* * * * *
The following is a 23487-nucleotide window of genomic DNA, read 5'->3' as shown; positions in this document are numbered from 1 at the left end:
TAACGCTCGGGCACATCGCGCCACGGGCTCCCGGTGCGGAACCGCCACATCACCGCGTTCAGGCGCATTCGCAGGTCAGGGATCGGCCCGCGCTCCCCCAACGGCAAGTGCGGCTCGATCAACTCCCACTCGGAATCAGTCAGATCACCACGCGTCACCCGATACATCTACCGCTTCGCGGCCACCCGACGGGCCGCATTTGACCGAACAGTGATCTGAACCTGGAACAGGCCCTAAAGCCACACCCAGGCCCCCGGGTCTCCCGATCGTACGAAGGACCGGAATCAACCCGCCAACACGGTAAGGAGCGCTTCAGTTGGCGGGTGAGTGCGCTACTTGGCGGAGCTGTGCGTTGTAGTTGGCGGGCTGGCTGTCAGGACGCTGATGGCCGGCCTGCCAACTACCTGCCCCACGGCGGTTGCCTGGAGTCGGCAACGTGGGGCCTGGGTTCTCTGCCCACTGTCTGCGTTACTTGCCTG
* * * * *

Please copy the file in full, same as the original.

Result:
The following is a 23487-nucleotide window of genomic DNA, read 5'->3' as shown; positions in this document are numbered from 1 at the left end:
TAACGCTCGGGCACATCGCGCCACGGGCTCCCGGTGCGGAACCGCCACATCACCGCGTTCAGGCGCATTCGCAGGTCAGGGATCGGCCCGCGCTCCCCCAACGGCAAGTGCGGCTCGATCAACTCCCACTCGGAATCAGTCAGATCACCACGCGTCACCCGATACATCTACCGCTTCGCGGCCACCCGACGGGCCGCATTTGACCGAACAGTGATCTGAACCTGGAACAGGCCCTAAAGCCACACCCAGGCCCCCGGGTCTCCCGATCGTACGAAGGACCGGAATCAACCCGCCAACACGGTAAGGAGCGCTTCAGTTGGCGGGTGAGTGCGCTACTTGGCGGAGCTGTGCGTTGTAGTTGGCGGGCTGGCTGTCAGGACGCTGATGGCCGGCCTGCCAACTACCTGCCCCACGGCGGTTGCCTGGAGTCGGCAACGTGGGGCCTGGGTTCTCTGCCCACTGTCTGCGTTACTTGCCTG